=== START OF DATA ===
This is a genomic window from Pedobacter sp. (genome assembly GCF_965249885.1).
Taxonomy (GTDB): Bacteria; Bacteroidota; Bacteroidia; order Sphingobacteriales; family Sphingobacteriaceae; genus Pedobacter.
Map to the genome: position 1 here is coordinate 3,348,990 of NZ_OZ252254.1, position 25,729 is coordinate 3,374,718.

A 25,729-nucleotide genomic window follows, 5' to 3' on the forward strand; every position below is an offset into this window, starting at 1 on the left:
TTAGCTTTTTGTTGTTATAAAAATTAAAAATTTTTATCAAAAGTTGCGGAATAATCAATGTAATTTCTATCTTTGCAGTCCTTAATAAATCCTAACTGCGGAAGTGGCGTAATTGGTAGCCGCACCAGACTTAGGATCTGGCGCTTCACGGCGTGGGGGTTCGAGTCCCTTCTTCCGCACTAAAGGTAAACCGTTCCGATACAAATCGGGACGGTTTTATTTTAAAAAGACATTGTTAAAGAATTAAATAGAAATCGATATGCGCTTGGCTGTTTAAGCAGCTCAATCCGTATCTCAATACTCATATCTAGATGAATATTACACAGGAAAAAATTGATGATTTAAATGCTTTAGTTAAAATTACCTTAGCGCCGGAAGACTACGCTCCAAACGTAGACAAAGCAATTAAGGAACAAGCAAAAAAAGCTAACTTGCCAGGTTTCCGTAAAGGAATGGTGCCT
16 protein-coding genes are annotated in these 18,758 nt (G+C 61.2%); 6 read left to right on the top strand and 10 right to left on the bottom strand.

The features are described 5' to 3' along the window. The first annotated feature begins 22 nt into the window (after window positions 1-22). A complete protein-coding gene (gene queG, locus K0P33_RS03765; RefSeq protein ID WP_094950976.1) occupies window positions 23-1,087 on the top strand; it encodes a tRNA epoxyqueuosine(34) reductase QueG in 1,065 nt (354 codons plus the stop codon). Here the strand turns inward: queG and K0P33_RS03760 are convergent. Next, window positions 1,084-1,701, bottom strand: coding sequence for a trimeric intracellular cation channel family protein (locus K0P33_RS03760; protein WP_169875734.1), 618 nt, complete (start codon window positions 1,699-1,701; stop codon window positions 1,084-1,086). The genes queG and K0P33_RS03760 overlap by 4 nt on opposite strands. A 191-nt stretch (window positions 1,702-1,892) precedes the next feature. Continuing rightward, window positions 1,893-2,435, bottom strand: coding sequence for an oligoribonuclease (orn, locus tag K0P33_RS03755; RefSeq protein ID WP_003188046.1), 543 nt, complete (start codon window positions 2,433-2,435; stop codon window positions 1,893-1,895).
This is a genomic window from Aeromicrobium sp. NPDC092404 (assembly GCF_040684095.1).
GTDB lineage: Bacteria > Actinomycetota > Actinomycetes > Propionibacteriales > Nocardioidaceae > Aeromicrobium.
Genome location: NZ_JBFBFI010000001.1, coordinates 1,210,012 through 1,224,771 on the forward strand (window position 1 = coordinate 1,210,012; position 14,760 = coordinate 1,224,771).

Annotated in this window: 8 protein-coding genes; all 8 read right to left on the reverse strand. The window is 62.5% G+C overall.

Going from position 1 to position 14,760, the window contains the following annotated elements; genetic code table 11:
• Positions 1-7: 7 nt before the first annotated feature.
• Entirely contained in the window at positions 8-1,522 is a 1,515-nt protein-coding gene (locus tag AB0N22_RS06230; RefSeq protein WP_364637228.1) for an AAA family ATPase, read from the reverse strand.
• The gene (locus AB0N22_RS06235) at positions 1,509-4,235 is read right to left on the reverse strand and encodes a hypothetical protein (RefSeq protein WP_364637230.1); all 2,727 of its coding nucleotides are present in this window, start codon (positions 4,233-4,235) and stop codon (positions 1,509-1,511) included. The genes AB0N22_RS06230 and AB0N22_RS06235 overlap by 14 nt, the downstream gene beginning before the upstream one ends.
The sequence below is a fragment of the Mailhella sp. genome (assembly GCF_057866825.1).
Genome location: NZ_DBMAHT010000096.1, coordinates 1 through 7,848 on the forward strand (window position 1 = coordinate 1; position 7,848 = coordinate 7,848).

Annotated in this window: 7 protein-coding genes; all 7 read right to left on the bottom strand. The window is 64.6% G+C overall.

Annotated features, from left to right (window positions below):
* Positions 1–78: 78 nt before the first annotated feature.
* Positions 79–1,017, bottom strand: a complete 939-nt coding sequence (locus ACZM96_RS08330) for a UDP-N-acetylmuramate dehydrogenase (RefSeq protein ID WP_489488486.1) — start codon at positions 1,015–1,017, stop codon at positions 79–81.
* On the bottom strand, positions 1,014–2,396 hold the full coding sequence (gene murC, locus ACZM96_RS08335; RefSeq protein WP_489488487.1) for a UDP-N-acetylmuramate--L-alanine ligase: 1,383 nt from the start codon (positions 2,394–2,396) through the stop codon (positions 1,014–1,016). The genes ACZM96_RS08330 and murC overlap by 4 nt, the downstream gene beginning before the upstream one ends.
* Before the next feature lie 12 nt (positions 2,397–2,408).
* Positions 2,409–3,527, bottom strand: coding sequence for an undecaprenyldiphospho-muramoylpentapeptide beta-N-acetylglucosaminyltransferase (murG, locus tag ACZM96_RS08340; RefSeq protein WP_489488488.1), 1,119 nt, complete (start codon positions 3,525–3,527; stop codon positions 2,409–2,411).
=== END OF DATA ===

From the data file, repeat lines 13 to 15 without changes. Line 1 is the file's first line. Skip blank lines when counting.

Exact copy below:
• Positions 1-7: 7 nt before the first annotated feature.
• Entirely contained in the window at positions 8-1,522 is a 1,515-nt protein-coding gene (locus tag AB0N22_RS06230; RefSeq protein WP_364637228.1) for an AAA family ATPase, read from the reverse strand.
• The gene (locus AB0N22_RS06235) at positions 1,509-4,235 is read right to left on the reverse strand and encodes a hypothetical protein (RefSeq protein WP_364637230.1); all 2,727 of its coding nucleotides are present in this window, start codon (positions 4,233-4,235) and stop codon (positions 1,509-1,511) included. The genes AB0N22_RS06230 and AB0N22_RS06235 overlap by 14 nt, the downstream gene beginning before the upstream one ends.